In my school visits I usually share an informational text, a creative nonfiction story, and a poem on the same topic.  The poem often gets the most enthusiastic response from students.  Perhaps it’s because I’m enthusiastic about the poems I share, but I think the language and humor of nonfiction poetry speaks to students.  I especially find this true when sharing a mask poem.  If a poem shows the world through an animal’s eyes, the reader feels an instant connection to the subject, and perhaps a greater one than is possible with an informational or narrative piece.  I often choose to show a life-and-death struggle because that’s what the twelve-year old inside of me wants to imagine.

Of course to write from an animal’s point-of-view requires the same careful research as writing an informational text. Before I wrote a poem about antlions, I had done a lot of research about them for an article in Cricket Magazine. I had also observed antlions building their traps near my house and dug them up and put them in pie plates to watch more closely (if I can’t observe my subject, I try to find a YouTube video to watch the action.) Here’s how I imagined an antlion telling its tale:

From the Bottom of the Pit

I build my trap,
I  excavate,
I burrow down,   
then hide and wait

for earth to shake
and sand to slide;
so step upon
my one-way ride.

Don’t scramble out,
Don’t try to crawl,
I’ll flick some sand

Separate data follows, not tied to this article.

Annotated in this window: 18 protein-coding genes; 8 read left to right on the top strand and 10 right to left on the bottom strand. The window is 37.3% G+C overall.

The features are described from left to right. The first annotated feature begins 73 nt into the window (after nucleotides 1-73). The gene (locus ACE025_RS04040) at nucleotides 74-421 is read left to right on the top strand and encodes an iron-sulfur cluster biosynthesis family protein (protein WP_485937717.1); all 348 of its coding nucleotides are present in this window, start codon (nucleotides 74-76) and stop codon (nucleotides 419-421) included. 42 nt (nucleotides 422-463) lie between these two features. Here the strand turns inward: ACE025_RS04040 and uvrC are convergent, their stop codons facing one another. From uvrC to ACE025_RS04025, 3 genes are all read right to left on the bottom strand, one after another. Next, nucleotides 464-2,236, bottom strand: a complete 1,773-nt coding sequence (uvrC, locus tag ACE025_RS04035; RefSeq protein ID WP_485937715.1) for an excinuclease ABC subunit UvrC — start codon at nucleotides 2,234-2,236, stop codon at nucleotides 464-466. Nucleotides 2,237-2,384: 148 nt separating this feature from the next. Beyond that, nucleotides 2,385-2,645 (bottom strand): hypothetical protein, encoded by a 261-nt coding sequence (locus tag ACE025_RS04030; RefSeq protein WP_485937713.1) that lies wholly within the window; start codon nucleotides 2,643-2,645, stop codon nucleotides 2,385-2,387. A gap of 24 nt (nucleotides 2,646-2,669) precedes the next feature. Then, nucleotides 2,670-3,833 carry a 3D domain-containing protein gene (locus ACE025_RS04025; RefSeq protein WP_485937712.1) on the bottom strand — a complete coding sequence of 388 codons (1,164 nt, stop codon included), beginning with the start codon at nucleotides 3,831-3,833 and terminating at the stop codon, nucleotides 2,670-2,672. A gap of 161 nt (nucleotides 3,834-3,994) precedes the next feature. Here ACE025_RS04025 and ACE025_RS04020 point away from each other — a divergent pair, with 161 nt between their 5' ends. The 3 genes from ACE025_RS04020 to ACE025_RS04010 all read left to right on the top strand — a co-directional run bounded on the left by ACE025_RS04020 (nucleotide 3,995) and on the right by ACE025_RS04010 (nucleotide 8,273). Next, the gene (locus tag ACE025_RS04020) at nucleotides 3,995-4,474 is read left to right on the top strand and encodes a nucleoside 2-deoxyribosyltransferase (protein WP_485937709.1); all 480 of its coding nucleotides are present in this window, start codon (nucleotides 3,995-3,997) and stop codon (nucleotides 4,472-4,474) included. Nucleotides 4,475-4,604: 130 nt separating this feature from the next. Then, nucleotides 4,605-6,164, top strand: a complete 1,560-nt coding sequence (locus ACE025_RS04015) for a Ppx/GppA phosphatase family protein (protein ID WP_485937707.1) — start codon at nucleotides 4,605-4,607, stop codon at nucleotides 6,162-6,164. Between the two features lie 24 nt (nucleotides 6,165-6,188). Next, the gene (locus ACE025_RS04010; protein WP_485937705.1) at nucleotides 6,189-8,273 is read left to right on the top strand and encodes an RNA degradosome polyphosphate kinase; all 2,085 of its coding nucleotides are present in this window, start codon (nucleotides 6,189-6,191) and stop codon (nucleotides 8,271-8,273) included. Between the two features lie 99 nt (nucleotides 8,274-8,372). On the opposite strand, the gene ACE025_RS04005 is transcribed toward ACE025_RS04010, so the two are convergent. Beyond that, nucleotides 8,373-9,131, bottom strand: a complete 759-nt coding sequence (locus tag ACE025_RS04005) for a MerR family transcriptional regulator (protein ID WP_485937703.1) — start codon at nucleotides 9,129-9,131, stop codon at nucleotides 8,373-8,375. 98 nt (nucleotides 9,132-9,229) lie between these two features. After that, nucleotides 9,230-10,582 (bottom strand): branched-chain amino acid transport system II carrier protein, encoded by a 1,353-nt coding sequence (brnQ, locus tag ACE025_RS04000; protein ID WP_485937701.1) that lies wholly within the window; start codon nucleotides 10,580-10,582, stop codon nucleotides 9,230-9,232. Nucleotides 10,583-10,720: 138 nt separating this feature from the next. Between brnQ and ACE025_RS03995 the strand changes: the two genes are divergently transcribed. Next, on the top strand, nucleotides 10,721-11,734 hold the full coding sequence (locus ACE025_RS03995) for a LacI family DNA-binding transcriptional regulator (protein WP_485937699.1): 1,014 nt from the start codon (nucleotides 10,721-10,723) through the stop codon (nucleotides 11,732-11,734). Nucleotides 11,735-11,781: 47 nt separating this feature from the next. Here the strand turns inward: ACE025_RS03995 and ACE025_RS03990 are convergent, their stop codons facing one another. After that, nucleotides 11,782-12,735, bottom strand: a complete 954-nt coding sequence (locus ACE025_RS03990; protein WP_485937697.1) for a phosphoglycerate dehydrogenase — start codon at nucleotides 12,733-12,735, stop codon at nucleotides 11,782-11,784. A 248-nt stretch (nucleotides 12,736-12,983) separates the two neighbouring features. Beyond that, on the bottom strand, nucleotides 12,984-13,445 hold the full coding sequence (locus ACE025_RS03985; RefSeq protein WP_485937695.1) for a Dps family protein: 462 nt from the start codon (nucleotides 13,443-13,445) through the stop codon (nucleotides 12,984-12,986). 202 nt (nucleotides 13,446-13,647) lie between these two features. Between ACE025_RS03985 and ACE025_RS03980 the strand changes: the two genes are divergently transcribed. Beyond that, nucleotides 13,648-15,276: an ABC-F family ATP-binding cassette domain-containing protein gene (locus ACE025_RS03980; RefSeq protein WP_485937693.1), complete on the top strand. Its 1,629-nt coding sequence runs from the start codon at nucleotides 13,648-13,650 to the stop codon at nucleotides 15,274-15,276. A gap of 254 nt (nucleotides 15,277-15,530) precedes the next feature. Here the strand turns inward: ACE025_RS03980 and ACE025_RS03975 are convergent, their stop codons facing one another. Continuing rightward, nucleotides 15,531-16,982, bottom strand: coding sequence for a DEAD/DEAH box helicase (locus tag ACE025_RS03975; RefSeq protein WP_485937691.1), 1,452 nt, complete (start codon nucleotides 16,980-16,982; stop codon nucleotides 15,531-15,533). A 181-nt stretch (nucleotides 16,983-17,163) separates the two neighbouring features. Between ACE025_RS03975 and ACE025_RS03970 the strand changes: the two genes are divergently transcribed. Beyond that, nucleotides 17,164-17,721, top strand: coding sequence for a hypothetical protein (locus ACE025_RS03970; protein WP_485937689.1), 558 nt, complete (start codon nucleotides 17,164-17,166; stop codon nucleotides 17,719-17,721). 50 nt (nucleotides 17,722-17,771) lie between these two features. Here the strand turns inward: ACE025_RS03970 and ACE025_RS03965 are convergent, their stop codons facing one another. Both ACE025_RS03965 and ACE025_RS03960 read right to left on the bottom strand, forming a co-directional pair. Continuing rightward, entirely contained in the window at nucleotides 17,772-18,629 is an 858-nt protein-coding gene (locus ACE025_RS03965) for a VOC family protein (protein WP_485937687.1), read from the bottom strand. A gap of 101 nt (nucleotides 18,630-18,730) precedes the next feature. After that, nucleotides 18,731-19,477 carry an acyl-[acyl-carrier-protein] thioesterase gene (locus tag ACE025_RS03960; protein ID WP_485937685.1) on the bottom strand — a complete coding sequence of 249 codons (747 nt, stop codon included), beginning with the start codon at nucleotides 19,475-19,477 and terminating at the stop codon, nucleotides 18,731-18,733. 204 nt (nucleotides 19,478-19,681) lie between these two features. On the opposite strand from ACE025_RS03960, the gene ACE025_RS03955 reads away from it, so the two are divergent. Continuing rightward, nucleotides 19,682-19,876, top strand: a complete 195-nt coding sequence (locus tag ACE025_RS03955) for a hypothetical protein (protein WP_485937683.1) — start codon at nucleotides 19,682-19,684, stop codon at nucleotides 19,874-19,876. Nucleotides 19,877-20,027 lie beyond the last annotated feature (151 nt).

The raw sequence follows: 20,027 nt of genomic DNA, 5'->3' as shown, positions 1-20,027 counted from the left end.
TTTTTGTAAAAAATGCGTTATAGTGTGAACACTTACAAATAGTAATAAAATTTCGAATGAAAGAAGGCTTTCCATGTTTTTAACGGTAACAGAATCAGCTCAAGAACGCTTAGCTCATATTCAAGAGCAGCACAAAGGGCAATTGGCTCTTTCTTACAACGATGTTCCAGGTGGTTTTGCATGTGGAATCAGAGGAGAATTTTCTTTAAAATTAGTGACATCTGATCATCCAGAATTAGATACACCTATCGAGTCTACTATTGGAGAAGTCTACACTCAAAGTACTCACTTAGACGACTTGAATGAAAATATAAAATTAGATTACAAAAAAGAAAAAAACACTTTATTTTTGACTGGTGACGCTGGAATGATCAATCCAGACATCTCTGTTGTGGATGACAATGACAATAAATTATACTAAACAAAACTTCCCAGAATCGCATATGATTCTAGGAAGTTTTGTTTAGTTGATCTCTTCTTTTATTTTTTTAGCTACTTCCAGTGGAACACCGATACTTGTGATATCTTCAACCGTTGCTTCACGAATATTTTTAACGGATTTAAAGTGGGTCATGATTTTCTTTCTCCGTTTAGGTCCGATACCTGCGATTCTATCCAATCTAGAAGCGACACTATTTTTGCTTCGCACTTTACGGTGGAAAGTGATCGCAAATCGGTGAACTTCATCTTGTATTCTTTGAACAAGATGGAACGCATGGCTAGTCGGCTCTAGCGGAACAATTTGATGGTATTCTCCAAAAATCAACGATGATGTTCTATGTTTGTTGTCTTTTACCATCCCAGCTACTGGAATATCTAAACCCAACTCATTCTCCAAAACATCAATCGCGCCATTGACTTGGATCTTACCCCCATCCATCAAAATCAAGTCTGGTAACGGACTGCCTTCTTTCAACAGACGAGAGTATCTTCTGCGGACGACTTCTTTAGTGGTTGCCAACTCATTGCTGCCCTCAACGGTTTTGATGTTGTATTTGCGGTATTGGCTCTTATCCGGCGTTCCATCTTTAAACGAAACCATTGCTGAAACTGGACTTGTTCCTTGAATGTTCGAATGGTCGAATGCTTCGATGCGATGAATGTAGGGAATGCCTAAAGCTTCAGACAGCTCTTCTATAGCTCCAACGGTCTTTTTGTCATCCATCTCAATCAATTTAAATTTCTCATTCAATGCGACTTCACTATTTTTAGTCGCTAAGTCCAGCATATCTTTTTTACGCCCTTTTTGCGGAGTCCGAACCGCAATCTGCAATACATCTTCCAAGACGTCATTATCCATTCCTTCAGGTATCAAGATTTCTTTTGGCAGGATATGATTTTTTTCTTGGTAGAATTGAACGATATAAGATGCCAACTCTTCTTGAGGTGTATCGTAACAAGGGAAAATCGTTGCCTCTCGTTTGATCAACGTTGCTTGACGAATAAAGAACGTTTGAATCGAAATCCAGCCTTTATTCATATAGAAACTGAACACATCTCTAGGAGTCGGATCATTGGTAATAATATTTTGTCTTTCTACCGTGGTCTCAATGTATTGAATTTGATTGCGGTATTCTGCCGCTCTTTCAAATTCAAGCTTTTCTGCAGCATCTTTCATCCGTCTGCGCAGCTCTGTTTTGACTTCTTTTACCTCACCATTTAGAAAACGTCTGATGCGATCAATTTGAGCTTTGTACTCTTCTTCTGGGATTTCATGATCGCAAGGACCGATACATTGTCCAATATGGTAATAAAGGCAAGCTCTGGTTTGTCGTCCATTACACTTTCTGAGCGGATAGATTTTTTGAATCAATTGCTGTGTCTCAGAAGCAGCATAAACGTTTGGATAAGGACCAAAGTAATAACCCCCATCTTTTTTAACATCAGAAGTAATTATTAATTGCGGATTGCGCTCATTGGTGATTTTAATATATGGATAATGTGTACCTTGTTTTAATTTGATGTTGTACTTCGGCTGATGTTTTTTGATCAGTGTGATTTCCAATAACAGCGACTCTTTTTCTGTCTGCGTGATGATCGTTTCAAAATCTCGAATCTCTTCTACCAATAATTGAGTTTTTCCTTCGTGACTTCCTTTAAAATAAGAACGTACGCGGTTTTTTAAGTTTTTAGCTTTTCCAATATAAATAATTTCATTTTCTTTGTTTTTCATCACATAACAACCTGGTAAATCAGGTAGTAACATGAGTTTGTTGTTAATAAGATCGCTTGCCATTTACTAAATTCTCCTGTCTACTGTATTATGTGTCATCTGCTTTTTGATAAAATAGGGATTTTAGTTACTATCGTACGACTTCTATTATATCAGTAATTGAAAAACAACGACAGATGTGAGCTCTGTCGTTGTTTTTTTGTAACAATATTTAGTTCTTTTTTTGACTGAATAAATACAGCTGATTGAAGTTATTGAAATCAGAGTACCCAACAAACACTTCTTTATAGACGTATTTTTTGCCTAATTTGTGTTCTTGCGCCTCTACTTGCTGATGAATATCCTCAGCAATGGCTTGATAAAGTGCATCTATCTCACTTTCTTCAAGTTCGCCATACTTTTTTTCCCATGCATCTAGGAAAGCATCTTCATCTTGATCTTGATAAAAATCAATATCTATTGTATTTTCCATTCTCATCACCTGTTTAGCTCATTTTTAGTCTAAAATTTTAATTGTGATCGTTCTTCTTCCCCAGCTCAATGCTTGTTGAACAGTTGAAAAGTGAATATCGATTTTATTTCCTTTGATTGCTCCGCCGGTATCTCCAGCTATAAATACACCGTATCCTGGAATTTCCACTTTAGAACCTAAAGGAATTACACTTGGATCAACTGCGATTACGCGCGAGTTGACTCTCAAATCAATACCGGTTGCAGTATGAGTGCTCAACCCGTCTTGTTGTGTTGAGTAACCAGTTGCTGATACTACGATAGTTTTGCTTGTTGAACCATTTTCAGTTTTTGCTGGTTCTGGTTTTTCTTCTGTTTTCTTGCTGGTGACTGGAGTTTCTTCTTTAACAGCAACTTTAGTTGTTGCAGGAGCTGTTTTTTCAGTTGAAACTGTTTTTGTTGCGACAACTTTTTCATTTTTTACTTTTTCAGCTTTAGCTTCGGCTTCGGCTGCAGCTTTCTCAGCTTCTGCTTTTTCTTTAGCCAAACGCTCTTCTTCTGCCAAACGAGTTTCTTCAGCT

to speed your fall.

Stop struggling now
my tasty guest
while I greet you
and digest.

  –Buffy Silverman, all rights reserved

BugGuide, © 2006 Cotinis

Thank you Buffy for such a splendidly horrifying tale of nature at play!  Don't get me wrong, I love a life-or-death struggle as much as the next 12-year-old, but perhaps the truest testament of my devotion to your work is that I actually posted such a creepy... er... interesting accompanying photograph.  (Do not take that act of self-sacrifice lightly.)  Looking forward to whatever handsome creature you write about next time!

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The calendar may say there are still two weeks left in July, but next Friday, the 25th, I will be posting the end-of-month wrap-up for Tamera Will Wissinger's ditty challenge.  Will your parody or tribute poem be there?  I sure hope so!  So far I've featured poems by Kristi Veitenheimer, Gayle Krouse, James Duke, and Yours Truly.  Stay tuned for some terrific ones lined up for next week as well!

To join in the parody pandemonium, please send your poem to TodaysLittleDitty (at) gmail (dot) com or use the contact form in the sidebar to the right.  But wait there's more! Did you know participants will all be eligible to win a copy of Tamera's delightful new picture book, THIS OLD BAND?  Get your wiggle on! 

Tabatha Yeatts and the Poetry Monster are hosting today's Poetry Friday roundup.
You can find them over at The Opposite of Indifference


  1. Great post Michelle and Buffy! I always long to be better at poetry than I am. These poems (the one in this post and the ones you linked to) are all so fun! I can see why kids love them!

  2. "If a poem shows the world through an animal’s eyes, the reader feels an instant connection to the subject, and perhaps a greater one than is possible with an informational or narrative piece." And empathy is born! Thanks for this informative interview, ladies!